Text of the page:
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Friday, Feb. 8, 2008 at 4:22 pm

Is Something Wrong With Your Design?

By Bryan Eisenberg
February 8th, 2008

broken web designI’m still settling in from my trip last week to the Internet Retailer Design conference. If you didn’t attend, you missed a great first-time show, so you’ll have to check it out next year.

Over 800 people showed up to hear the speakers and meet with consultants (like me) to evaluate their current websites — and some even discussed mock-ups and prototypes of new versions of their sites. My back-of-the-napkin calculation is that Internet Retailer gave away around $150,000 worth of consultations, but I’ll ask you the one common question I asked several of the companies I met with just for the price of spending a few minutes reading.

What makes you think the new design you’re working on is going to work any better than the one you have today?

I recall sitting with one of the most recognized brands on the Web and him pulling out his mock-ups. They felt that they had issues around how products were presented and how their navigation worked. They offered a complex menu with way too many options in their current navigation, and were hoping to improve it by using a top level menu with a javascript rollover.

“What research do you have that indicates that new navigation will work better than the current one?” I asked. He was honest and said, “None.”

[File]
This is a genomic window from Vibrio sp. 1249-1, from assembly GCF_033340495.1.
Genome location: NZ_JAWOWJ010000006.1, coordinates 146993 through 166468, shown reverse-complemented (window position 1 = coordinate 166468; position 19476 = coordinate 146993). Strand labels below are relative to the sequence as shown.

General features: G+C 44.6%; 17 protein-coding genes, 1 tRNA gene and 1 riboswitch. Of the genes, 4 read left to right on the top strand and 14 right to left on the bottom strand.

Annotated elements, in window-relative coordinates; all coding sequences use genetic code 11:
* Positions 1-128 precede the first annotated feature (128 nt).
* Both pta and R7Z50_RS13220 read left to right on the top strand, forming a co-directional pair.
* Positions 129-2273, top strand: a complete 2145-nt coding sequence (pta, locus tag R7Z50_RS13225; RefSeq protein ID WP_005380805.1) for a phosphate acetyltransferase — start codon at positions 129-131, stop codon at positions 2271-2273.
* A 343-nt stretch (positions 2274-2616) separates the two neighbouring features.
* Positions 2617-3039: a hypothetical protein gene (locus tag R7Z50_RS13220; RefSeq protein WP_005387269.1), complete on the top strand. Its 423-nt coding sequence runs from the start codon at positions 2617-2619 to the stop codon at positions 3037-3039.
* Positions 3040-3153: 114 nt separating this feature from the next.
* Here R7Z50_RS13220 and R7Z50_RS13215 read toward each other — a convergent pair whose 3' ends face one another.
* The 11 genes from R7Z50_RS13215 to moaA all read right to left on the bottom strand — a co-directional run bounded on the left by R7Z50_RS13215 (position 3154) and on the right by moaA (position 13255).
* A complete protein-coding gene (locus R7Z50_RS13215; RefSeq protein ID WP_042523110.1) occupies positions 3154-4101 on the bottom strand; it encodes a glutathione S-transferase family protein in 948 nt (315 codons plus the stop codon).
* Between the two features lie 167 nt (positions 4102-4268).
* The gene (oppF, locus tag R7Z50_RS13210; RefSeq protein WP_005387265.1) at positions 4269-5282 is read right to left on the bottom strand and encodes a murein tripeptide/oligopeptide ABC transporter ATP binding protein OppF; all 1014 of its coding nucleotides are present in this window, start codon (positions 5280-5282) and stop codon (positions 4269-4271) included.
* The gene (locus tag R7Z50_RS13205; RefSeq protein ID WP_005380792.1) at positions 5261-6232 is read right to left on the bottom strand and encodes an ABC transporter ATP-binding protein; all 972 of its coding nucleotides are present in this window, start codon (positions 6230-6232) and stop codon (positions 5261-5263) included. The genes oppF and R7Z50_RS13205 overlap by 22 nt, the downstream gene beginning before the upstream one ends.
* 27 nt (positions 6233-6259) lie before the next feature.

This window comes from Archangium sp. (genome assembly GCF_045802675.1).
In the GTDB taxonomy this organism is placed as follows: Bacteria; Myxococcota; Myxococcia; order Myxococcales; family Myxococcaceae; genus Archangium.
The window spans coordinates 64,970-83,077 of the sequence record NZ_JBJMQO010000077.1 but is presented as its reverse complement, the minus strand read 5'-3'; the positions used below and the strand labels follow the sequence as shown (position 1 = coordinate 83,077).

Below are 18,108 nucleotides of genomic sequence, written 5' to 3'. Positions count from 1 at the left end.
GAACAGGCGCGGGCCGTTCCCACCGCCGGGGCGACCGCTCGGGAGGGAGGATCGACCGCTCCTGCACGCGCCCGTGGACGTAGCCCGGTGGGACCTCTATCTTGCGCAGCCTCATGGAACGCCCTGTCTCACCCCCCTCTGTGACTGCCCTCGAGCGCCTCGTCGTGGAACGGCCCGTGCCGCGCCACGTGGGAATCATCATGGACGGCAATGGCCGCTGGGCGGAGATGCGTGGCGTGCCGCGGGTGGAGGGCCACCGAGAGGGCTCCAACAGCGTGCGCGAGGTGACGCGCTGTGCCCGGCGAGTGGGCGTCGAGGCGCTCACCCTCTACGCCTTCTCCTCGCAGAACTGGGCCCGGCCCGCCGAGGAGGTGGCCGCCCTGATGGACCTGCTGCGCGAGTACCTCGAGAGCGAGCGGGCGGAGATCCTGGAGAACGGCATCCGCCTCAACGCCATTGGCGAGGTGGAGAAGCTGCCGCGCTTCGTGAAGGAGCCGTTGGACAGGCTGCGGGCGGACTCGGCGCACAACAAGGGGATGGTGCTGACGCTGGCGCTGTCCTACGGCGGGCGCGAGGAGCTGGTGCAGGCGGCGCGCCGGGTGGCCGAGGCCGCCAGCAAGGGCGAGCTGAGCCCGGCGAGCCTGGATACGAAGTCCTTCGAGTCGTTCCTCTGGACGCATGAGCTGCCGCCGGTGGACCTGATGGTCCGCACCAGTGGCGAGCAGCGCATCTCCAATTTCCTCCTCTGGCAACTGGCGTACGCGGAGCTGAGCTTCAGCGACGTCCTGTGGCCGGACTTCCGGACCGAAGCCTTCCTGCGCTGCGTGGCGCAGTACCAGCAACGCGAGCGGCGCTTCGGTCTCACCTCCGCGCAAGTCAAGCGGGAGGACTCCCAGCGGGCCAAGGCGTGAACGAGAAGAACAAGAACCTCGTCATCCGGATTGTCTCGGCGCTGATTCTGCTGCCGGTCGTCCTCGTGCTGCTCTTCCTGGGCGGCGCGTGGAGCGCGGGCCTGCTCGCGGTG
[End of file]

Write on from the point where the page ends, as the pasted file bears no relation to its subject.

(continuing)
So why don’t you test it?

Internet Retailer did a pre-conference survey and asked the top 500 retailers if they’re doing multivariate or A/B testing, and included the results in their Website Design & Usability Guide.

Amazingly, 76.7% of retailers surveyed don’t test!

Huh? Now that you can get A/B and Multivariate testing tools for free from Google, why aren’t you testing?

We’ve also found that it’s safer to roll out a redesign in stages, in order to avoid the initial drop in conversion that often results from a redesign. Why not roll this out as a series of tests?

If you need help, call us at 877-643-7244 (ext. 3316). We’d be happy to help you make more money before and after your redesign.

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Comments (24)

  1. You are right Bryan. We all should use these free tools to atleast get started with testing and then might be move to people like you for more insights.

  2. Great points Bryan. There is so much more that goes into improving conversion rate that just the design. Majority of the time, when you do a COMPLETE redesign your conversion rate will drop. So I agree on a phased approach or even a beta site that runs in parallel. A/B testing is key, there will be more benefits from smaller changes than a completely new web site design / user experience.

    Plus, there are other considerations when factoring in a redesign, like: trying to not mess up your SEO rankings, ensuring you do not increase your cart abandonment percentage and improving the scent trails and persona click paths.

  3. “…and were hoping to improve it by using a top level menu with a javascript rollover”

    Ugh! I can only speak for myself, but that’s a fast way to lose at least one customer.

    Menus that open and close with every twitch of the mouse are a good example of why programmers are rarely marketers. Might as well toss in a Flash intro screen, some sparkles that chase the cursor around and an auto-play WAV file. Better yet, bring back the BLINK tag!

  4. Every week we get clients in who have just paid for a fancy re-design of their site.

    Their only objective in their re-design seems to be aesthetic – they wanted a pretty new site.

    The truth is that UGLY SITES CAN WORK.